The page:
Thursday, August 12, 2010

The Job Market the Internet has Made

Last night there seemed to be a fair amount of coverage from a single American city where an unanticipated mob of people showed up just to get job applications (and why such a singular story seems to be eluding most search cues this morning strikes me as a mystery). Under current conditions the idea of an unmanageable number of people showing up simply to submit applications for a proportionately small number of openings has become an icon for the Main Street side of the current economic crisis. That this icon is now occupying more time on televisions screens may be news in itself; but this morning there was an element of irony in the BBC News choosing to run a story filed from Silicon Valley by Technology Reporter Maggie Shiels. The news itself concerned poll results just analyzed by the Pew Internet Project:

A majority of Americans believe the government's plan to deliver a high speed internet connection to every citizen by 2020 is either not important or should not be embarked upon.

I raise this item because there is at least one way in which this potential sign of rejection of the Internet by the American public is related to the unemployment crisis. This has to do with the extent to which every individual job application has become the proverbial "drop in the bucket," struggling to compete with other applications, all of roughly equivalent merit and all targeted at a very small number of slots (perhaps only one) to be filled.

San Francisco is probably not a representative city, but it may provide at least one clue to this sort of discontent. Walk by the entrance of the Employment Development Department (which happens to be across the street from where I live). You do not even have to walk through the doors to see large numbers of people all seated in front of computer terminals scanning the online job boards. Consider the problems that these people face. The highly inadequate search tools make finding a job a frustrating and time-consuming process in itself; and that is even before one worries about how one can possibly be noticed when so many applications will pour in once that job has been found. Do not expect to see any government officials on hand to provide guidance. Basically, the few that are there are around to point you to a free terminal; and presumably the rest have been laid off because of budget cutbacks. If you have any questions, you can use the telephone beside the terminal, where you can spend the usual inordinate duration of time waiting to be connected to a human being who is unlikely to offer very much assistance.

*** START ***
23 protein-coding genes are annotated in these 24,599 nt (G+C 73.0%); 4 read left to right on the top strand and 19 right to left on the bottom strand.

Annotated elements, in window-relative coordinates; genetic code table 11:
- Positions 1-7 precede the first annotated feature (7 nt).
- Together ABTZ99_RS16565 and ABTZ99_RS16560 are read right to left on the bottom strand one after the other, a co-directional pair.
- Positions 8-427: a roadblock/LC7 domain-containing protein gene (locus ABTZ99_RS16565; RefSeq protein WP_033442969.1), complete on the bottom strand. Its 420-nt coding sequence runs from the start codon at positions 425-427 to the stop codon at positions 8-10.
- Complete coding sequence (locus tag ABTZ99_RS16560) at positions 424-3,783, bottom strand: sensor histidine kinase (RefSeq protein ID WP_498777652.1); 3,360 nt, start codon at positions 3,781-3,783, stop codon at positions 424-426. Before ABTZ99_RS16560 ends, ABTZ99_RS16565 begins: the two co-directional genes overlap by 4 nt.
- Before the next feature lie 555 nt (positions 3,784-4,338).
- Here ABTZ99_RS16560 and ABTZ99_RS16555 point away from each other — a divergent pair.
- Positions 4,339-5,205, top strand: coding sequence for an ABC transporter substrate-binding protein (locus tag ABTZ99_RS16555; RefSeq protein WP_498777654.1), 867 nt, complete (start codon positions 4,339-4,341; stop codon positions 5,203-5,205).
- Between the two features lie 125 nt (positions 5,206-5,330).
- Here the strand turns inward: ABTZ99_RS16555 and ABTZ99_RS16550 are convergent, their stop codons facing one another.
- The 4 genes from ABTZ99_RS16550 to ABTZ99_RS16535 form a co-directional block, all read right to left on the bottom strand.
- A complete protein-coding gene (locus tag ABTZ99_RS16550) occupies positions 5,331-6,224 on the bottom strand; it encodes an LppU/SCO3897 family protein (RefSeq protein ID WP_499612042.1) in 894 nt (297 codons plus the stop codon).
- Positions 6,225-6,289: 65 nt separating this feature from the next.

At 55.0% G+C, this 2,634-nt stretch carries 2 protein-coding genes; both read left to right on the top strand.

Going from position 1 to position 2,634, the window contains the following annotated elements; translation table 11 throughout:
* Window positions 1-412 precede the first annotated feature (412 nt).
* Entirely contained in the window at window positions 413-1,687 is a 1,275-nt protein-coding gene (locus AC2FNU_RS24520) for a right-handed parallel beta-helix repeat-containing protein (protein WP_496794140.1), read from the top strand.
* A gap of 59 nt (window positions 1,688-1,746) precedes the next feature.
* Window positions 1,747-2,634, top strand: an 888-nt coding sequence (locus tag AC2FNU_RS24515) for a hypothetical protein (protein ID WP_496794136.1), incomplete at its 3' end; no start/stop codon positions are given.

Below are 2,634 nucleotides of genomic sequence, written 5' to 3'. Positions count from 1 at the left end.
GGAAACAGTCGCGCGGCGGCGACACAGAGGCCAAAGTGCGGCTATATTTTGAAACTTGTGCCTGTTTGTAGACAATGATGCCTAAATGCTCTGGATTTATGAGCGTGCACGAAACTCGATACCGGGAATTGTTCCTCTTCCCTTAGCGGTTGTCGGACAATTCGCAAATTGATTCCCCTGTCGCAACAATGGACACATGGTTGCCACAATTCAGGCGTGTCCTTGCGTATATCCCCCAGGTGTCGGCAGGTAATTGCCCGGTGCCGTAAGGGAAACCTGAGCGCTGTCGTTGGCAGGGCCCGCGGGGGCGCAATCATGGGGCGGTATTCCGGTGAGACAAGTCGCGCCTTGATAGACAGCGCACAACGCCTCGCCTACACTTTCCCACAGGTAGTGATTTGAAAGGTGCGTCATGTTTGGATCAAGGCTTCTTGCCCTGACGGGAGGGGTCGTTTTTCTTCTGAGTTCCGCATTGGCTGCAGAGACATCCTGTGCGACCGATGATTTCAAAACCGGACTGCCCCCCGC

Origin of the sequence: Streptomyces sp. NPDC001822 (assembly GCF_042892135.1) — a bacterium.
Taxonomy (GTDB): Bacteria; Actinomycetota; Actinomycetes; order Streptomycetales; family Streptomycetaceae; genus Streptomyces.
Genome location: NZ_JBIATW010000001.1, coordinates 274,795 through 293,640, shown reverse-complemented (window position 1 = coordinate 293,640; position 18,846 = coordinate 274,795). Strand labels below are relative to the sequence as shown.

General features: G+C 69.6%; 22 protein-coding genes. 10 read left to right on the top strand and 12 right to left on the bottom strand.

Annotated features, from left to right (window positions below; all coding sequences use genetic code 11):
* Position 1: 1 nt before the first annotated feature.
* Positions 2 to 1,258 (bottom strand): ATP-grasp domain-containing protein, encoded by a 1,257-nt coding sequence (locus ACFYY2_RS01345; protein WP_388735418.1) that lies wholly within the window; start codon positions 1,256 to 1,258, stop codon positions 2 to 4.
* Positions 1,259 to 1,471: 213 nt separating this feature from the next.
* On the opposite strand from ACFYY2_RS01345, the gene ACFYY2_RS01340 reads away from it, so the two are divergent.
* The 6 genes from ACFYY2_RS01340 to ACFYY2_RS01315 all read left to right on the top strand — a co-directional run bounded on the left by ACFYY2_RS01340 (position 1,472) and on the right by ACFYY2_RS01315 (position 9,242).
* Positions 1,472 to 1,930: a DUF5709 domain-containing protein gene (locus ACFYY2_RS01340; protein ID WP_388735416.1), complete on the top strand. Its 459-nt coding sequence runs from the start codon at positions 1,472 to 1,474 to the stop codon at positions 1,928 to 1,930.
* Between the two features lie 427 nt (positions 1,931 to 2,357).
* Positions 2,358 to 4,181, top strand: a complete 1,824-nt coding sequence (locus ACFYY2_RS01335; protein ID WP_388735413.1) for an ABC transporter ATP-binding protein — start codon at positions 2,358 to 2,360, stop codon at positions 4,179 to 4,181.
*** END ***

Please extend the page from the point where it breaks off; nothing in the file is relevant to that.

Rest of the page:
Shiels was correct in reporting that cool attitudes towards better broadband connectivity reflect a public that has other priorities. She let slide the possibility that the way the Internet has changed the very process of trying to get a job may be part of the problem. The Internet has fashioned technology to enable "transactions" with large numbers of people; but that technology impedes (and often just prevents) interactions with individuals. As the technology became more and more prevalent, it made every one of us just another brick in Pink Floyd's wall; and, now that the wall is crumbling (if not entirely fallen), we are all in the same pile of broken bricks.

Unfortunately, President Barack Obama may share Shiels' myopia. Consider the text of his address given yesterday when he signed the Manufacturing Enhancement Act. More specifically, consider the following sentence:

I believe that if an American company wants to innovate, grow, and create jobs right here in the United States, we should give them the support they need to do it.

What Obama may have overlooked is that "growth" is a word that is of value to shareholders (the key sector of the "economic elite" that populate institutions such as the World Economic Forum) and that "innovation" is the Kool-Aid that those shareholders drink in their quest for the fountain of eternal growth. Ours has become a country littered with empty factories and shops, blighted real estate decaying because it cannot be occupied by all those people who want nothing more than to get back to work. While there are clearly assets within the provisions of the Manufacturing Enhancement Act, it remains to be seen whether the benefits from those assets will extend beyond the Wall Street shareholders to those on Main Street who want little more than to get back to work again.

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